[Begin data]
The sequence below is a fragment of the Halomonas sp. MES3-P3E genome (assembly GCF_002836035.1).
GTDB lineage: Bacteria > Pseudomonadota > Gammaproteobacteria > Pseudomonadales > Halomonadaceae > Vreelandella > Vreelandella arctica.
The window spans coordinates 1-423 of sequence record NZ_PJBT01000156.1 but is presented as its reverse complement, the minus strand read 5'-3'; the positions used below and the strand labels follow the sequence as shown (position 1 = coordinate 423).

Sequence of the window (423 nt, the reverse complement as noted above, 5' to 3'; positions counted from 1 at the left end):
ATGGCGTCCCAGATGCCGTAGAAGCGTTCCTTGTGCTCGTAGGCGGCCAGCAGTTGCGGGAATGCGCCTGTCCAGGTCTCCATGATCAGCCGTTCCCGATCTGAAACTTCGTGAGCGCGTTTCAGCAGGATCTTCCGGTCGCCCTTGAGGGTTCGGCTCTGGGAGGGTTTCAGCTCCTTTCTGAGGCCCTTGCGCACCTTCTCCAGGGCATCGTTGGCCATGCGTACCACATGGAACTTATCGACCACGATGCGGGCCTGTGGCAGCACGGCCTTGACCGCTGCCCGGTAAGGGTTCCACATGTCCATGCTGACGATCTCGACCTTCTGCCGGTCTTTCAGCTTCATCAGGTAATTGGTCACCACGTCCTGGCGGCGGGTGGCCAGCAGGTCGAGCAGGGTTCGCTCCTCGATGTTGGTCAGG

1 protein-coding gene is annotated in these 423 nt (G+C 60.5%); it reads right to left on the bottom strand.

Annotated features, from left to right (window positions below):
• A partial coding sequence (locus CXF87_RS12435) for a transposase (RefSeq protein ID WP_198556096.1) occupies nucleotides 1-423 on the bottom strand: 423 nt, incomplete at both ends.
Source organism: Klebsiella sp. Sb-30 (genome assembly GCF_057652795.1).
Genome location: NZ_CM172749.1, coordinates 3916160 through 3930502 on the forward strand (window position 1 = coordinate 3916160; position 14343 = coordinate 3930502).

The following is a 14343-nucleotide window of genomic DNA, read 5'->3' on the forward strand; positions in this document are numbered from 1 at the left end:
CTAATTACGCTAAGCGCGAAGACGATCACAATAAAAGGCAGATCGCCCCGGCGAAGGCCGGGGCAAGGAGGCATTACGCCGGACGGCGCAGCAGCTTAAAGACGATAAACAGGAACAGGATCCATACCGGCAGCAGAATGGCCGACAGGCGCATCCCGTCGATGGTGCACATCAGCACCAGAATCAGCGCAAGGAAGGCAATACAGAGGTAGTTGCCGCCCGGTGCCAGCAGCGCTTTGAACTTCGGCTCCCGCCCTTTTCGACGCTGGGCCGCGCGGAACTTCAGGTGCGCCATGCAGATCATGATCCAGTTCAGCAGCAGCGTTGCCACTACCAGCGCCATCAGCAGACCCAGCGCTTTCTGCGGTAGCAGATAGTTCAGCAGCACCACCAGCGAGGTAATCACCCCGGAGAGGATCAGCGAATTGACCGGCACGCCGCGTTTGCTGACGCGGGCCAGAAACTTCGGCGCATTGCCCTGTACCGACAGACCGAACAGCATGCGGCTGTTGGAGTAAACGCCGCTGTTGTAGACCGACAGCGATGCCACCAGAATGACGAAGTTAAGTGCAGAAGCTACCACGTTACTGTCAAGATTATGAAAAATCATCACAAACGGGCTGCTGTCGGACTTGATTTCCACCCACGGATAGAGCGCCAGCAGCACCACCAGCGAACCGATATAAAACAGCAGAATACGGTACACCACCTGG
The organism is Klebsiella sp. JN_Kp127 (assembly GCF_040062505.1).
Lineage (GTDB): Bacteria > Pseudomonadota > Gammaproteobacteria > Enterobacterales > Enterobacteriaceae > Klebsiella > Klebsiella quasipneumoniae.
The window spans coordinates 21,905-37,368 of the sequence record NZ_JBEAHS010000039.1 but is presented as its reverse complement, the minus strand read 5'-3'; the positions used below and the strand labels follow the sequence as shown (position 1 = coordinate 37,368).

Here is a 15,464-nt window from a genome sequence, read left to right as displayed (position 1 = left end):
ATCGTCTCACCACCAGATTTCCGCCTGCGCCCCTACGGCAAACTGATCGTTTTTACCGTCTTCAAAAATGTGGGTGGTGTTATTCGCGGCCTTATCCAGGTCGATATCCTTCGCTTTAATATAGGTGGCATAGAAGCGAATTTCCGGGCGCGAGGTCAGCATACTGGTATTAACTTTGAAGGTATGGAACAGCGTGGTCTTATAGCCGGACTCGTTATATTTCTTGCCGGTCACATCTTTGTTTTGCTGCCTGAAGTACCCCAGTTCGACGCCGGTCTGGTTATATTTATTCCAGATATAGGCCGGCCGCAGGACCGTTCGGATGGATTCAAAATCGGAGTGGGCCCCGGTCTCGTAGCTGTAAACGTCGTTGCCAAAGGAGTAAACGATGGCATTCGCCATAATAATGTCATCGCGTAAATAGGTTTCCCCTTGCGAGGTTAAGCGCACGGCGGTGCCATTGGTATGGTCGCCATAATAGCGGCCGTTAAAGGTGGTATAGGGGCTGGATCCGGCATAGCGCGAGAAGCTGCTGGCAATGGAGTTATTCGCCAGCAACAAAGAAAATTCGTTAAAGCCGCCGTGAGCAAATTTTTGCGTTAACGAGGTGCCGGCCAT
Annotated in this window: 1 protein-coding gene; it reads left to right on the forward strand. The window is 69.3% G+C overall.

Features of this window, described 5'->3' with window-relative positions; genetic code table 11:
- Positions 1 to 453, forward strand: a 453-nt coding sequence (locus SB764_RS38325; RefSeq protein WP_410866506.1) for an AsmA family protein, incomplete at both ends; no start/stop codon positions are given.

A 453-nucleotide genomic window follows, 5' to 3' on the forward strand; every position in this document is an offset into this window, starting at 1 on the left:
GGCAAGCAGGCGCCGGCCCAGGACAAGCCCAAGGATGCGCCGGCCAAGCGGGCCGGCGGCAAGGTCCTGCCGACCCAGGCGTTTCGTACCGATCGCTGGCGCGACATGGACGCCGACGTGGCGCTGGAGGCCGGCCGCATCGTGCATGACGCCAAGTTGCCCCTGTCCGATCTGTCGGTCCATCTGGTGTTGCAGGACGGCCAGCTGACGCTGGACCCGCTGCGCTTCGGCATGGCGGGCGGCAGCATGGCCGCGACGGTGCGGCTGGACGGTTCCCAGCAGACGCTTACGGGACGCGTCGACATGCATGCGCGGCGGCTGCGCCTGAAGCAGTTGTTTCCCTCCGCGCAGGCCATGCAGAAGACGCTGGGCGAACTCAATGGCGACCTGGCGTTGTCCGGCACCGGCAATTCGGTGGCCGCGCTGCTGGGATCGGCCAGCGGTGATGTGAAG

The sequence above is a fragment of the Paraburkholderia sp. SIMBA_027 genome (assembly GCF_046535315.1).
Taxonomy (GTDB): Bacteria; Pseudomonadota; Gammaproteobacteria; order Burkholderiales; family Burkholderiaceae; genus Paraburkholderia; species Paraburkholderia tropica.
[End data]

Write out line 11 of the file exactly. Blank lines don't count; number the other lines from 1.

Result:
The following is a 14343-nucleotide window of genomic DNA, read 5'->3' on the forward strand; positions in this document are numbered from 1 at the left end: